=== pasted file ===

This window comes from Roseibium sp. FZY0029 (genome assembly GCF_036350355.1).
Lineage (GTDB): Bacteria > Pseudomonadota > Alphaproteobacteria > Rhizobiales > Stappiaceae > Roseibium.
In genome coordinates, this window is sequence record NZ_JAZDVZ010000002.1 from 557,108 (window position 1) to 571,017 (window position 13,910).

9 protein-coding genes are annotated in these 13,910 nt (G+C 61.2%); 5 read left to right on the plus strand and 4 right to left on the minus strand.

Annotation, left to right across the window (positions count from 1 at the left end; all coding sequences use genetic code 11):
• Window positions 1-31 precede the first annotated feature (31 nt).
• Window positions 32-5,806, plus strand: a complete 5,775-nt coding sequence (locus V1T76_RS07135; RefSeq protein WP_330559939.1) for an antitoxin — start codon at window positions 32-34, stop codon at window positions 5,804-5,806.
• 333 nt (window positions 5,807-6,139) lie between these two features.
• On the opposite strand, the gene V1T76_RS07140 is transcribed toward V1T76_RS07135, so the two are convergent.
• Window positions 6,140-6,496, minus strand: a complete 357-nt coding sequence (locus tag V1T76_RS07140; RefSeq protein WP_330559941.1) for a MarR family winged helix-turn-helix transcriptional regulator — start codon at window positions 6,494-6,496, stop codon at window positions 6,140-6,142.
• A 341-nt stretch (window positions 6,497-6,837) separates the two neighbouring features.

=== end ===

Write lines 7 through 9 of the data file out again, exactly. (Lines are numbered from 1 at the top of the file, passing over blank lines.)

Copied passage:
• Window positions 32-5,806, plus strand: a complete 5,775-nt coding sequence (locus V1T76_RS07135; RefSeq protein WP_330559939.1) for an antitoxin — start codon at window positions 32-34, stop codon at window positions 5,804-5,806.
• 333 nt (window positions 5,807-6,139) lie between these two features.
• On the opposite strand, the gene V1T76_RS07140 is transcribed toward V1T76_RS07135, so the two are convergent.